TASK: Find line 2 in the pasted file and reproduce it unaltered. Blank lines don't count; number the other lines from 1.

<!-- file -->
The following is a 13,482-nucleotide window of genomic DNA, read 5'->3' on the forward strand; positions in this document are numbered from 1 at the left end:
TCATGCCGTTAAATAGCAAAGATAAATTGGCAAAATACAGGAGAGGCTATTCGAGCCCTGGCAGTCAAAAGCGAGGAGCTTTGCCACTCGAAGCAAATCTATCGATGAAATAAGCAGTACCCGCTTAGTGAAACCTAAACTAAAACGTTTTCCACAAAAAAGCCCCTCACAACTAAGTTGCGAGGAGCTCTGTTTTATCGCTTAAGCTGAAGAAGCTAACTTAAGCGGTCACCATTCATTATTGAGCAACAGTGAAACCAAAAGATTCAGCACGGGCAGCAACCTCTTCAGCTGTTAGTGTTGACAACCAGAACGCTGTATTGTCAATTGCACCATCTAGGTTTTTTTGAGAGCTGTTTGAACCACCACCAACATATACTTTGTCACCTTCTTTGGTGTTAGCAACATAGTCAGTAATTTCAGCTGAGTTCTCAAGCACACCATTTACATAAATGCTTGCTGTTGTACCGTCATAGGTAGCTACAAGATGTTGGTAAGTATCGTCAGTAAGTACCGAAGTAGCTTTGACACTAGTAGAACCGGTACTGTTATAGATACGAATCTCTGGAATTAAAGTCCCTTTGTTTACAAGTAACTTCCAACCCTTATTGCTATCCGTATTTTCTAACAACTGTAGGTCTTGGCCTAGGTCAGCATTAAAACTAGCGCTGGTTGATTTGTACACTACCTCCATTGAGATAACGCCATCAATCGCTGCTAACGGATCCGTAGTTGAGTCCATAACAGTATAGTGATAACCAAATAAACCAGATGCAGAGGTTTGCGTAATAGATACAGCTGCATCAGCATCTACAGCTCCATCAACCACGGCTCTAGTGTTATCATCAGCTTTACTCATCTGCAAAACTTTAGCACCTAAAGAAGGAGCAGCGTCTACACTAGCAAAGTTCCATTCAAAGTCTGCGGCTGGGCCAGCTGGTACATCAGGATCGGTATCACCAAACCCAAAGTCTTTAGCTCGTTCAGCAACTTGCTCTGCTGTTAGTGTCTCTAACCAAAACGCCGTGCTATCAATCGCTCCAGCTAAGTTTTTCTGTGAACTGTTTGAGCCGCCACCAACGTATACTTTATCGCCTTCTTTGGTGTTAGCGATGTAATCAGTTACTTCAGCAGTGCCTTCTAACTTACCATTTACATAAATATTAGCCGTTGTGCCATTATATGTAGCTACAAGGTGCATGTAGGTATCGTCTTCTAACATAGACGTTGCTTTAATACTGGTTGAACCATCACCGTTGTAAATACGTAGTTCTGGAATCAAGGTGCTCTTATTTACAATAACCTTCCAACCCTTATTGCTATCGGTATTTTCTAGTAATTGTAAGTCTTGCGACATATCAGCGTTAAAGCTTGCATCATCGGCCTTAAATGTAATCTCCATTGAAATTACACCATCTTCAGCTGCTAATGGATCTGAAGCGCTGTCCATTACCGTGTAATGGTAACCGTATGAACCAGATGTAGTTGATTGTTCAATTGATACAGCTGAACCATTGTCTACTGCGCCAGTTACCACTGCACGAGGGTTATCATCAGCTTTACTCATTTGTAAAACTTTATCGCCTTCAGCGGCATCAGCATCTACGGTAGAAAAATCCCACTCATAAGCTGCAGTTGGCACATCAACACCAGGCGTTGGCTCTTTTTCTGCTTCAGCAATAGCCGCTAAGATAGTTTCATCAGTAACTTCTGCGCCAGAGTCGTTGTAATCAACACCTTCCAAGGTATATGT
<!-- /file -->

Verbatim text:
TCATGCCGTTAAATAGCAAAGATAAATTGGCAAAATACAGGAGAGGCTATTCGAGCCCTGGCAGTCAAAAGCGAGGAGCTTTGCCACTCGAAGCAAATCTATCGATGAAATAAGCAGTACCCGCTTAGTGAAACCTAAACTAAAACGTTTTCCACAAAAAAGCCCCTCACAACTAAGTTGCGAGGAGCTCTGTTTTATCGCTTAAGCTGAAGAAGCTAACTTAAGCGGTCACCATTCATTATTGAGCAACAGTGAAACCAAAAGATTCAGCACGGGCAGCAACCTCTTCAGCTGTTAGTGTTGACAACCAGAACGCTGTATTGTCAATTGCACCATCTAGGTTTTTTTGAGAGCTGTTTGAACCACCACCAACATATACTTTGTCACCTTCTTTGGTGTTAGCAACATAGTCAGTAATTTCAGCTGAGTTCTCAAGCACACCATTTACATAAATGCTTGCTGTTGTACCGTCATAGGTAGCTACAAGATGTTGGTAAGTATCGTCAGTAAGTACCGAAGTAGCTTTGACACTAGTAGAACCGGTACTGTTATAGATACGAATCTCTGGAATTAAAGTCCCTTTGTTTACAAGTAACTTCCAACCCTTATTGCTATCCGTATTTTCTAACAACTGTAGGTCTTGGCCTAGGTCAGCATTAAAACTAGCGCTGGTTGATTTGTACACTACCTCCATTGAGATAACGCCATCAATCGCTGCTAACGGATCCGTAGTTGAGTCCATAACAGTATAGTGATAACCAAATAAACCAGATGCAGAGGTTTGCGTAATAGATACAGCTGCATCAGCATCTACAGCTCCATCAACCACGGCTCTAGTGTTATCATCAGCTTTACTCATCTGCAAAACTTTAGCACCTAAAGAAGGAGCAGCGTCTACACTAGCAAAGTTCCATTCAAAGTCTGCGGCTGGGCCAGCTGGTACATCAGGATCGGTATCACCAAACCCAAAGTCTTTAGCTCGTTCAGCAACTTGCTCTGCTGTTAGTGTCTCTAACCAAAACGCCGTGCTATCAATCGCTCCAGCTAAGTTTTTCTGTGAACTGTTTGAGCCGCCACCAACGTATACTTTATCGCCTTCTTTGGTGTTAGCGATGTAATCAGTTACTTCAGCAGTGCCTTCTAACTTACCATTTACATAAATATTAGCCGTTGTGCCATTATATGTAGCTACAAGGTGCATGTAGGTATCGTCTTCTAACATAGACGTTGCTTTAATACTGGTTGAACCATCACCGTTGTAAATACGTAGTTCTGGAATCAAGGTGCTCTTATTTACAATAACCTTCCAACCCTTATTGCTATCGGTATTTTCTAGTAATTGTAAGTCTTGCGACATATCAGCGTTAAAGCTTGCATCATCGGCCTTAAATGTAATCTCCATTGAAATTACACCATCTTCAGCTGCTAATGGATCTGAAGCGCTGTCCATTACCGTGTAATGGTAACCGTATGAACCAGATGTAGTTGATTGTTCAATTGATACAGCTGAACCATTGTCTACTGCGCCAGTTACCACTGCACGAGGGTTATCATCAGCTTTACTCATTTGTAAAACTTTATCGCCTTCAGCGGCATCAGCATCTACGGTAGAAAAATCCCACTCATAAGCTGCAGTTGGCACATCAACACCAGGCGTTGGCTCTTTTTCTGCTTCAGCAATAGCCGCTAAGATAGTTTCATCAGTAACTTCTGCGCCAGAGTCGTTGTAATCAACACCTTCCAAGGTATATGT